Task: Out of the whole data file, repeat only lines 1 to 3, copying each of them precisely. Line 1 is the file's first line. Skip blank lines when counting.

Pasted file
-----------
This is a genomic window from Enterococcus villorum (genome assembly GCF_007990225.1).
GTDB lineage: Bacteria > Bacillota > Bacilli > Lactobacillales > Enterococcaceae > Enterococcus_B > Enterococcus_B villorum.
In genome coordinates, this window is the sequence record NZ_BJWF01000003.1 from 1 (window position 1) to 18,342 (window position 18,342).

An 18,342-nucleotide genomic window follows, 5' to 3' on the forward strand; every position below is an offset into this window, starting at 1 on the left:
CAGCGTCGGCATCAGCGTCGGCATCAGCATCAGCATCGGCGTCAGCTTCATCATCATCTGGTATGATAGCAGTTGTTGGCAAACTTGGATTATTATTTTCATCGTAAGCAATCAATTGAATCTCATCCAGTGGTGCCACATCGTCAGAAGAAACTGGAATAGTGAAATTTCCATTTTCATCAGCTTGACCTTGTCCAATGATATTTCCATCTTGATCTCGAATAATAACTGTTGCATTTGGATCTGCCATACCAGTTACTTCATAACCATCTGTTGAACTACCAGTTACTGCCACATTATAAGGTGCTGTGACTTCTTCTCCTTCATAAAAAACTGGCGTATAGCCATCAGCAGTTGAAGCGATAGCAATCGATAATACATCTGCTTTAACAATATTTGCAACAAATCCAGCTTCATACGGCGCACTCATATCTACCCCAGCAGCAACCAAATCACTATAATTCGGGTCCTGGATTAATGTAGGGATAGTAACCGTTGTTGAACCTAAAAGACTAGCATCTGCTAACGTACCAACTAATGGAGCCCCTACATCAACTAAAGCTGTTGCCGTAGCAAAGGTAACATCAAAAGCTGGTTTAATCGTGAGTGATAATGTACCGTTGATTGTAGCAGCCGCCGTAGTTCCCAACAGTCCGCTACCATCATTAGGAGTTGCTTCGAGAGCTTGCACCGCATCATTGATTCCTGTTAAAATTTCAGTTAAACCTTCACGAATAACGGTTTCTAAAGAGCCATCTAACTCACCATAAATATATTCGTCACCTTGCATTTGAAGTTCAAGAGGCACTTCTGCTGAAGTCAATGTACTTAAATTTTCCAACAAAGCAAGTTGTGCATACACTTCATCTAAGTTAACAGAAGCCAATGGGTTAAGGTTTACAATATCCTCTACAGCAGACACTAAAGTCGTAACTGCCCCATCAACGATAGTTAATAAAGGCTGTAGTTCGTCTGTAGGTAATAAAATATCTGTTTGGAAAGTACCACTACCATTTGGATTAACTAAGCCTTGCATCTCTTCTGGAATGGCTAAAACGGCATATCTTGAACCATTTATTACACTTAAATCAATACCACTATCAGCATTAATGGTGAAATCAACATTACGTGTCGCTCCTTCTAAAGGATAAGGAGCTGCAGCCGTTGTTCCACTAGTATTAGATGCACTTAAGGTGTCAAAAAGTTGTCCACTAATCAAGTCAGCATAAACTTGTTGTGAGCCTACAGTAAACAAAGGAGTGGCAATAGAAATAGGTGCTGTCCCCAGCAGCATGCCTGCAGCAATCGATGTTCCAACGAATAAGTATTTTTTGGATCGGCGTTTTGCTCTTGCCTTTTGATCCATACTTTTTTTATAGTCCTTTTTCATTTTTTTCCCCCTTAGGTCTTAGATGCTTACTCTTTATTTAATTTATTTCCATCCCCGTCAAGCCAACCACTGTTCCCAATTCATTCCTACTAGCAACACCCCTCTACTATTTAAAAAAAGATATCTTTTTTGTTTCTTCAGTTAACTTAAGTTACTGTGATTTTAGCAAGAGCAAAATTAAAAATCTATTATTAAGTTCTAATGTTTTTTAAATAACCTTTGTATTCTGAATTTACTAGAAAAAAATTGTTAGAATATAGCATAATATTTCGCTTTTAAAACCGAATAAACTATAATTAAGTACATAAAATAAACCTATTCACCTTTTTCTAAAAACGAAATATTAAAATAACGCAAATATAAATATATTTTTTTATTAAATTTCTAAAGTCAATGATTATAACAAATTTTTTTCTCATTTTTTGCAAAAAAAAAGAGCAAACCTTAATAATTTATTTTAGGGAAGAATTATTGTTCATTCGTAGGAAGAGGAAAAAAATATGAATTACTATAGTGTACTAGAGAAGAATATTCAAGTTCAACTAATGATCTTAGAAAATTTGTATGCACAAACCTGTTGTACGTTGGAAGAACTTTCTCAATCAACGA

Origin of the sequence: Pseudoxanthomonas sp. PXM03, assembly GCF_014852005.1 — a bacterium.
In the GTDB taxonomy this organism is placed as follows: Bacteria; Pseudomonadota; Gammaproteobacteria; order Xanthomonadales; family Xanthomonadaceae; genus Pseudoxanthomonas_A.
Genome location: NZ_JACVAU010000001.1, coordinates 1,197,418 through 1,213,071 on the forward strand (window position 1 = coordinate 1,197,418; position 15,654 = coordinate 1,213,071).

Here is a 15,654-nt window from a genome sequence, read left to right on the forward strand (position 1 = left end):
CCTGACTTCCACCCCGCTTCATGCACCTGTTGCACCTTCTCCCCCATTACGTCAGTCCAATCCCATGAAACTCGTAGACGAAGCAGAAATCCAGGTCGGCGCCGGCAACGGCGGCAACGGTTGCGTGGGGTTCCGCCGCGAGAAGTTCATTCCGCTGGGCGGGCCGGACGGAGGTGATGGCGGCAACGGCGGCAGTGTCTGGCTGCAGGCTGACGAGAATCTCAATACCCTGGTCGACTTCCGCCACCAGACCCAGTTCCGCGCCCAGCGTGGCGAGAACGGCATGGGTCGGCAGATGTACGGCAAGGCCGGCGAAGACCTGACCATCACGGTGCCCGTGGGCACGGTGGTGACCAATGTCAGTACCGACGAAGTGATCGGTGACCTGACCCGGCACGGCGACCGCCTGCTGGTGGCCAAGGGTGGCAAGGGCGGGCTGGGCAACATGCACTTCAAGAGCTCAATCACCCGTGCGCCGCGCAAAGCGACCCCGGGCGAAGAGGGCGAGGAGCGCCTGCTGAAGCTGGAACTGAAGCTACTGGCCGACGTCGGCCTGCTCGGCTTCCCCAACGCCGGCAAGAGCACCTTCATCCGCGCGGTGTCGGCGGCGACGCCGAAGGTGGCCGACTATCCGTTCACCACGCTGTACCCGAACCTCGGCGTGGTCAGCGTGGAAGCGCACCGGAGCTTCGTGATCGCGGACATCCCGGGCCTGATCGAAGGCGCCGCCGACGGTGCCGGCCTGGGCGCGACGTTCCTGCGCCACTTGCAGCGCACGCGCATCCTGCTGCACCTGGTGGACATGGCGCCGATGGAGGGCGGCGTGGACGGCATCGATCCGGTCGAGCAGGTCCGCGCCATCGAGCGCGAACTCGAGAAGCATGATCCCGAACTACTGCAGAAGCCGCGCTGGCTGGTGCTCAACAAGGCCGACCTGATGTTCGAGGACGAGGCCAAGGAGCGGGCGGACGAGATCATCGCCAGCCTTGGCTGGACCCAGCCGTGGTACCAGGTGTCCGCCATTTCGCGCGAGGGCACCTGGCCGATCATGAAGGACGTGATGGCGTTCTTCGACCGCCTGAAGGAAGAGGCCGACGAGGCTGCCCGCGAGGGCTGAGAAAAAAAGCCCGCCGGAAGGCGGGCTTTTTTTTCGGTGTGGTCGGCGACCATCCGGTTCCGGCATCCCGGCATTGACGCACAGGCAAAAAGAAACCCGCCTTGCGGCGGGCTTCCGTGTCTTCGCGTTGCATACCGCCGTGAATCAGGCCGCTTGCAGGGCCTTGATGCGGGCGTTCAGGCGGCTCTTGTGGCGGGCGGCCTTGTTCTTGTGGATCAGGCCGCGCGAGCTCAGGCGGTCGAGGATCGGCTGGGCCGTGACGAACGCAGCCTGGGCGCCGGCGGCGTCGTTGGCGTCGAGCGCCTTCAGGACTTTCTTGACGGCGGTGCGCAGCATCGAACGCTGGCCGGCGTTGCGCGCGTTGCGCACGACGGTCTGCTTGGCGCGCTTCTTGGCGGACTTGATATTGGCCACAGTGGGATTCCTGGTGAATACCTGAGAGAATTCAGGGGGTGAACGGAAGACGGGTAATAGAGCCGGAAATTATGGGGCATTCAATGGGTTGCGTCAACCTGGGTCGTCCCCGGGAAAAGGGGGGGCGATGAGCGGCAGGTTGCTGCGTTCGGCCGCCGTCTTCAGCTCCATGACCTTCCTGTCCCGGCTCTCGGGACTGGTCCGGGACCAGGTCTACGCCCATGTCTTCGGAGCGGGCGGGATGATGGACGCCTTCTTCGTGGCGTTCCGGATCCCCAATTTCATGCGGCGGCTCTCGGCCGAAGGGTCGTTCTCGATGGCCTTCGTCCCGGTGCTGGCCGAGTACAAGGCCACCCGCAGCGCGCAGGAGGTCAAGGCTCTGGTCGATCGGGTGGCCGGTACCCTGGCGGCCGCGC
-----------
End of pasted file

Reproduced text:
This is a genomic window from Enterococcus villorum (genome assembly GCF_007990225.1).
GTDB lineage: Bacteria > Bacillota > Bacilli > Lactobacillales > Enterococcaceae > Enterococcus_B > Enterococcus_B villorum.
In genome coordinates, this window is the sequence record NZ_BJWF01000003.1 from 1 (window position 1) to 18,342 (window position 18,342).